This evening offers an opportunity to bid Saturn farewell to the evening skies until later in the year. In the twilight from 5:45 to 6 PM, the waxing Crescent Moon appears low in the west-southwest. Now look to its lower right, just above a relatively low, level view of the horizon, where a tiny spark of light is all that remains of Saturn. It passes behind the Sun at the end of the month.

Due south this evening at 9:05 PM EST is the brightest star in the sky, Sirius, the “nose” of Canis Major, the Great Dog. The path of all stars and planets creates an arc, with its highest point due south, placing Sirius in its best viewing position. The name Sirius comes from the Arabic word meaning “blazing one”.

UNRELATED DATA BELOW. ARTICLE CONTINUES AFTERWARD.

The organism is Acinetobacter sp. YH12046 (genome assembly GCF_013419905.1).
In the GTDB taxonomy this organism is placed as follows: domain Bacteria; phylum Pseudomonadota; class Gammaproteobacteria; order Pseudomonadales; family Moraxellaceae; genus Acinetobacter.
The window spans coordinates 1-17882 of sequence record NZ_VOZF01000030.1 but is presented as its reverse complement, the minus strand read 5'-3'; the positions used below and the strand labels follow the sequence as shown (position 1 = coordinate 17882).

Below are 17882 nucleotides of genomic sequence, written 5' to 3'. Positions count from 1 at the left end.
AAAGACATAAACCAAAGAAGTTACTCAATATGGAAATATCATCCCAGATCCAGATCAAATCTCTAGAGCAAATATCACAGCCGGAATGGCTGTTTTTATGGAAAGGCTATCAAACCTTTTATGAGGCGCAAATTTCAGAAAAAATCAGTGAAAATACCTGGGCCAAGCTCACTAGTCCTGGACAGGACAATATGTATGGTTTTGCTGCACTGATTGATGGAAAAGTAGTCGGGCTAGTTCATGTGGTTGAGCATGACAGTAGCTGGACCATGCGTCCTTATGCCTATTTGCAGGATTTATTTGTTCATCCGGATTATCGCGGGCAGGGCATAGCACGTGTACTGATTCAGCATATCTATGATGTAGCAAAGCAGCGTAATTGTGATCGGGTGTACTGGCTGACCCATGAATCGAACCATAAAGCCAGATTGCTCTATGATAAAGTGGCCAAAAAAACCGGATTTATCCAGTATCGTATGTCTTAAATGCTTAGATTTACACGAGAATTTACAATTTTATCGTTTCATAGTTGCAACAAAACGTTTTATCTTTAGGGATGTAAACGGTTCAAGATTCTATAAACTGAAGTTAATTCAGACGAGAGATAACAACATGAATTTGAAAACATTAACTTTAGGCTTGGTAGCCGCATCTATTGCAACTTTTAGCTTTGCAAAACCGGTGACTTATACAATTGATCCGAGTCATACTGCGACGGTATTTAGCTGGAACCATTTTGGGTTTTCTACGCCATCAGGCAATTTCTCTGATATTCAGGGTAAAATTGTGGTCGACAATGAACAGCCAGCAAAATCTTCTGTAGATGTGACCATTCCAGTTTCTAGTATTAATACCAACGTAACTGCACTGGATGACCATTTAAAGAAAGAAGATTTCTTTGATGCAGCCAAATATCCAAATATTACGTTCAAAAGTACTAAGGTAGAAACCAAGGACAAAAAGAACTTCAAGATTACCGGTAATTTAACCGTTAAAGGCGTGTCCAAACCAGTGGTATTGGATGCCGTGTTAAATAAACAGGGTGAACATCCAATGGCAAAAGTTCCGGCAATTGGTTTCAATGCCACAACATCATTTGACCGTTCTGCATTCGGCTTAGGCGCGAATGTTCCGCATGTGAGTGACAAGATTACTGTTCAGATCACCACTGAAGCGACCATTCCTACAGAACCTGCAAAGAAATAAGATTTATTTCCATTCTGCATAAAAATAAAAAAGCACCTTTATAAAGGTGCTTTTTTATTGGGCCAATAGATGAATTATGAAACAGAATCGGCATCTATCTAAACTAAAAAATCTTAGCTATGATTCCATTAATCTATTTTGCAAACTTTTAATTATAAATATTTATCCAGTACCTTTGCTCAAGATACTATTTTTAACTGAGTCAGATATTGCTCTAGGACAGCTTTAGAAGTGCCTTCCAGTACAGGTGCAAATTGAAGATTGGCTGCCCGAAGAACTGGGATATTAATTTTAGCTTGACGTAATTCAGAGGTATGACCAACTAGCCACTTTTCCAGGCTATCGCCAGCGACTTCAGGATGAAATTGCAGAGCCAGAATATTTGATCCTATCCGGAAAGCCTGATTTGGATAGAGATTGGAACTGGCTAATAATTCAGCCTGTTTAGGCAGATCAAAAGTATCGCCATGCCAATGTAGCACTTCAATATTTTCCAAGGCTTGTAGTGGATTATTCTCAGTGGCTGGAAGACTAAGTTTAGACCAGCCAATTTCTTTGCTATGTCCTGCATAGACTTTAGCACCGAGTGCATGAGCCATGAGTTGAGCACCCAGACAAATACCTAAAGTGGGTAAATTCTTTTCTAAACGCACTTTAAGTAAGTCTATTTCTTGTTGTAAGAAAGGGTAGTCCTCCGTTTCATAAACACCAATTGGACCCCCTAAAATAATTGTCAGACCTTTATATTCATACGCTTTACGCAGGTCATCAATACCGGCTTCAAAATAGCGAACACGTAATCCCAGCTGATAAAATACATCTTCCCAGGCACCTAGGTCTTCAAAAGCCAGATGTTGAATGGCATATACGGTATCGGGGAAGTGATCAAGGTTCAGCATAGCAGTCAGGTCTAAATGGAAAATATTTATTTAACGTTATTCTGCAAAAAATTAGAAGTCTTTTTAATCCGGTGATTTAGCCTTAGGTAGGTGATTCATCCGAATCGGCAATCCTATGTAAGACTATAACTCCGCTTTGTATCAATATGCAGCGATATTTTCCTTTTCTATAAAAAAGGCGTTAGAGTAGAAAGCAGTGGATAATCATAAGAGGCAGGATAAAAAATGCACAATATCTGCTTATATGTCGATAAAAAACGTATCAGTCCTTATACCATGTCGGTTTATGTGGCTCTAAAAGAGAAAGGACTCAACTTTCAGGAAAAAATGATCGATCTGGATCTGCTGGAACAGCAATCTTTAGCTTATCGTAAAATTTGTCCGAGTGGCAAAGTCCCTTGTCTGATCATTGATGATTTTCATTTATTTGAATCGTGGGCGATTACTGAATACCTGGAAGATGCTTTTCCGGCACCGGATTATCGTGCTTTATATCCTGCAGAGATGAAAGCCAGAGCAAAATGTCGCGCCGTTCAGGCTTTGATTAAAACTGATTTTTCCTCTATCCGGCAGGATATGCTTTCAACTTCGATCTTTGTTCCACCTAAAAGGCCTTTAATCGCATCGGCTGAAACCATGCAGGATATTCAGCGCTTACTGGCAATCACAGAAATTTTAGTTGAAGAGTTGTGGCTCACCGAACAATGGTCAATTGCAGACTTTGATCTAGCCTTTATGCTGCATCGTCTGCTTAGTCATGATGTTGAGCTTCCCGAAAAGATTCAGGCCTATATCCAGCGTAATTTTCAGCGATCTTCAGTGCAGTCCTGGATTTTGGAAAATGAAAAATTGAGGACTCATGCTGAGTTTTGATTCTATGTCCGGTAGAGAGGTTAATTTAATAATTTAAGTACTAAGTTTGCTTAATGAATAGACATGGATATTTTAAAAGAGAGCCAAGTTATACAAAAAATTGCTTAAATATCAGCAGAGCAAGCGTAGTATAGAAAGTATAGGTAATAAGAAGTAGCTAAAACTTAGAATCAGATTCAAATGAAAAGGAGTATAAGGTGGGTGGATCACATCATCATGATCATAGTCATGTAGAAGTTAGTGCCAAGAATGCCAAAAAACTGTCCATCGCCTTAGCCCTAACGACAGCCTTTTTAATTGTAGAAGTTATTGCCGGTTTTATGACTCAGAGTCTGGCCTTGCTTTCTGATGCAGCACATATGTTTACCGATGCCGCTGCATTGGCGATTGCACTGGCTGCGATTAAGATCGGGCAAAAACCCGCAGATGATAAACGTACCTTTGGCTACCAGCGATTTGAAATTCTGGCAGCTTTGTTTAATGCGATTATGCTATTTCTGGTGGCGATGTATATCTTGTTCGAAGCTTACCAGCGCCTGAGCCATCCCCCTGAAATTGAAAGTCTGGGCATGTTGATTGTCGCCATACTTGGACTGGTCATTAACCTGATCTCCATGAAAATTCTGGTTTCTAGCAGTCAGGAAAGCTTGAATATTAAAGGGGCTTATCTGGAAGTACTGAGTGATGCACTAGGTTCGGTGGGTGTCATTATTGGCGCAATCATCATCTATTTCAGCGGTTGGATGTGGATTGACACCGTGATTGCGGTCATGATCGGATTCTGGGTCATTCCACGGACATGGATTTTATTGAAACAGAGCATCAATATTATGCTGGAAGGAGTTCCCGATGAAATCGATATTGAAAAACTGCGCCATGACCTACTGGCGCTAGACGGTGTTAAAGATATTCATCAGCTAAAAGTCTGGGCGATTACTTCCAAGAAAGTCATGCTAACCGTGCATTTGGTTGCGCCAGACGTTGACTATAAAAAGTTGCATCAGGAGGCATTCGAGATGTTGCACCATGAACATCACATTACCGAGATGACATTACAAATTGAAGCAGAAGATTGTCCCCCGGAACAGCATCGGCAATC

On the next clear night, it should be quite easy to find the brightest star – the North Star, right? No! As you scan the skies, tonight our brightest star starts low in the southeast near 6 o’clock, and will be due south at 9:05 PM. You are watching Sirius, known commonly as the “Dog Star”, relatively close to us at only 8 light years away.